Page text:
Not many Alpine engineers care about wi-fi hotspots

Not many Alpine engineers care about wi-fi hotspots

In difficult times for the industry, the jewel-like Alpine A110 is a lesson in what driving is about.


THE PETROL HEAD Jethro Bovingdon

OPINION


God, I’ve been a miserable git of late. Sorry about that. This month, let’s look at things that can make us happy: great cars that are currently out of reach but one day will be the modern classics we’ll all be hunting down in the classifieds. In the last year alone there’s been at least one car I’d call an instant classic. Hot hatch fans (myself included) have been well-served with the wild-looking but extremely sophisticated Honda Civic Type Rand the superb Fiesta ST. The Type R pushes performance to new levels on a racetrack, but has an amazing breadth of abilities and rides with the fluency that’s essential for this type of car. Ford, typically, gets to the root of simple driving fun with the wonderfully honed ST. Both are dazzlingly good, pretty affordable and seriously useable.

Of course, fast Fords and focused Japanese machinery have long had a strong fan following, but there are new players too. The Hyundai i30 N lacks the polish of the Honda but makes up for it with pure enthusiasm, character and a seductive driving experience. As rivals get evermore refined and try to be all things to all people at all times, the i30 N’s singular character really stands out. It always seems to have its sleeves rolled up ready for a scrap.

Then there’s the Kia Stinger GT S, a 3.3-litre twin-turbo V6 with 365bhp, rear wheel drive, 168mph, elegant styling, sweet steering, fantastic balance and a relaxed and effortless gait. The body control is a bit lacking but it can’t take the shine from the Stinger. Hopefully it’ll depreciate like mad. Like the Kia, the instant classic pictured is another left-fielder. It stands head and shoulders above the rest thanks to its rediscovery of forgotten qualities. It’s small, light, and engineered not to hit performance metrics but to entertain the driver. I’m talking, of course, about the new Alpine A110. This thing is beyond brilliant, a truly special little car devised and developed by people in love with driving. I haven’t met the team behind the A110, but I’ll bet not many of them care overmuch about in-car connectivity or WiFi hotspots. While the mainstream manufacturers tie themselves in knots with highly integrated ‘mobility solutions’, you get the impression Alpine just tried to build a bloody good sportscar. They nailed it.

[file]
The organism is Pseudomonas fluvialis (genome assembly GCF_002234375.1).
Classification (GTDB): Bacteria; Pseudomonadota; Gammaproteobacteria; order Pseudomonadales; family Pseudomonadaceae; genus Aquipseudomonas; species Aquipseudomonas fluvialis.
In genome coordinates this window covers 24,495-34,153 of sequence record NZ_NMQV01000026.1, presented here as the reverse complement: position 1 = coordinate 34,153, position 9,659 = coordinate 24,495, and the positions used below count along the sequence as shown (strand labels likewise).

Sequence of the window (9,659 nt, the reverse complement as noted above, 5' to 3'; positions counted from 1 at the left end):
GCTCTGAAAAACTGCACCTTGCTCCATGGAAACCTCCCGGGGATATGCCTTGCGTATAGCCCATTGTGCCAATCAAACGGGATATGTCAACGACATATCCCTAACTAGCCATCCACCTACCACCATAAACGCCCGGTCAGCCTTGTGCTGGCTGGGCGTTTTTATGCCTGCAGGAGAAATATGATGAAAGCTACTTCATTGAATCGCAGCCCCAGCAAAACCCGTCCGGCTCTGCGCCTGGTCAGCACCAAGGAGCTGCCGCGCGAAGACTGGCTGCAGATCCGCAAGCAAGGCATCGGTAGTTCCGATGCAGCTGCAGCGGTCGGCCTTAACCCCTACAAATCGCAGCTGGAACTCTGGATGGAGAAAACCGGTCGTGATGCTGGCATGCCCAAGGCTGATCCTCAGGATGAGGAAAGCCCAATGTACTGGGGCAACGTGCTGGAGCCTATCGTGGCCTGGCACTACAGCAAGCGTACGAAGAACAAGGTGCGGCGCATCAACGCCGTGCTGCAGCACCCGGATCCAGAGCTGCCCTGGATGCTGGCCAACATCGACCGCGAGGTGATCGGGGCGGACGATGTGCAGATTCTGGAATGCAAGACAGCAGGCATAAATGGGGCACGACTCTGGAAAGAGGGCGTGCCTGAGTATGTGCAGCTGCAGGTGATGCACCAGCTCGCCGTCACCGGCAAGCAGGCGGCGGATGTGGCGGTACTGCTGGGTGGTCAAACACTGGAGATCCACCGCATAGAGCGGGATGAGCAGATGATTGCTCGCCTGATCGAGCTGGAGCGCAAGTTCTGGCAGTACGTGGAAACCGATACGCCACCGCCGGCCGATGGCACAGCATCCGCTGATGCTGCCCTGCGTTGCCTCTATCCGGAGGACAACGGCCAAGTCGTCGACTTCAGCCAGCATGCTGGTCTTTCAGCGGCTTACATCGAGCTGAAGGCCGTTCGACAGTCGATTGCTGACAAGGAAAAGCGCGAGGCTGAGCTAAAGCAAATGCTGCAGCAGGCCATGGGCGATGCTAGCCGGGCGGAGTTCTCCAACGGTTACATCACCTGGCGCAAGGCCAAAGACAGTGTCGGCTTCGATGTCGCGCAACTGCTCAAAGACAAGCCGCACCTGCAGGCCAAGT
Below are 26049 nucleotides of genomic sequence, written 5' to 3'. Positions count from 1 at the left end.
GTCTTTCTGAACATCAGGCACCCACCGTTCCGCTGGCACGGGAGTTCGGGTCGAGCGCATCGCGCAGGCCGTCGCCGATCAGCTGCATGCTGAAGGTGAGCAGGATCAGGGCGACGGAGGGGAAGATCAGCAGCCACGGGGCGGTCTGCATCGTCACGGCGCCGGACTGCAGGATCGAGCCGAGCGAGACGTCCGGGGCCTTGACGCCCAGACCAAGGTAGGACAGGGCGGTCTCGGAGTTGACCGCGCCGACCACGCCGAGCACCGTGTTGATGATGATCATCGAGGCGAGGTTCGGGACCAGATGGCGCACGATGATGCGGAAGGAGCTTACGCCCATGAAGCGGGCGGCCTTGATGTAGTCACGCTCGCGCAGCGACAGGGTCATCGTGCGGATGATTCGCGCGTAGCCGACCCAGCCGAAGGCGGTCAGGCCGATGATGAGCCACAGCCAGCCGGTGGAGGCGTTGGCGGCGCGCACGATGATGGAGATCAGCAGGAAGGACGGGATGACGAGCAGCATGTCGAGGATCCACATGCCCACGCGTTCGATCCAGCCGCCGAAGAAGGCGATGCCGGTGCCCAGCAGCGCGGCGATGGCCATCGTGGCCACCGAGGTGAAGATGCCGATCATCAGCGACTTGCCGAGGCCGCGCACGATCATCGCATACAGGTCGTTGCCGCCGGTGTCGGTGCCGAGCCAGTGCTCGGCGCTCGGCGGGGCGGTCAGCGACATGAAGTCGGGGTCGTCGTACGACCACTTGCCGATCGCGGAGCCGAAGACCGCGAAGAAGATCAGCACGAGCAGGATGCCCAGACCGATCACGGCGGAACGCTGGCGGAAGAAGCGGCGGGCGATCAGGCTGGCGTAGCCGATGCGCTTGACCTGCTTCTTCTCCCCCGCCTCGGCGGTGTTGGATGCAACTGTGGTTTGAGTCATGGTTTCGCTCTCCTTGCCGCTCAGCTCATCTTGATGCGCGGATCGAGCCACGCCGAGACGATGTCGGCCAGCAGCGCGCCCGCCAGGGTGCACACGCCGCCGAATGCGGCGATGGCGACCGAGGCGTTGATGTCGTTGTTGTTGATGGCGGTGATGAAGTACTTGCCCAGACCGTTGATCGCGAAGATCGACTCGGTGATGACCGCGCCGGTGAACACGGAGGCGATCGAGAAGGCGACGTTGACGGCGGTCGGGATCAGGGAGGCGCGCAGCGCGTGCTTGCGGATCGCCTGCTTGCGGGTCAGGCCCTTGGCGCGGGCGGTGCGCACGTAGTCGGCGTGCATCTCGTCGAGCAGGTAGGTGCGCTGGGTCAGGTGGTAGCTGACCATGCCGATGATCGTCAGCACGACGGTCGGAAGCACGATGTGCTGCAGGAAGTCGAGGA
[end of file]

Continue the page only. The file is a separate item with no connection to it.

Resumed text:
In many ways, driving the A110 is like stepping back in time. There’s such clarity to the driving experience. It’s small and light, so despite its very supple set-up it’s incredibly agile and responds with immediacy. The steering is light and yet Somehow provides total confidence to quickly push the chassis pretty hard. When you do that you’ll discover a playful, malleable balance tied into some proper grip and aggression.

That’s the clever thing about the A110. Lots has been made of it prioritising handling over grip and its throwback soft spring rates, but few have talked about how it marries an old-school sensibility with thoroughly modern performance. The 1.8-litre turbocharged ‘four’ is really strong, there’s loads of grip and it feels like it could be driven hard for hours on end without even sweating. Okay, so it’s lacking a manual ‘box (sob) but the dual-clutch ‘box is great and fits the economy of effort that seems to characterise the A110’swayof doing things.

I talked recently a bout the growing Fascination with ‘re-imagined’ cars like Singer-modified 911s and the Integrale Futurista. The Alpine is part of that revolution. Only it’s a lot cheaper and more widely available. It’s an icon in waiting.

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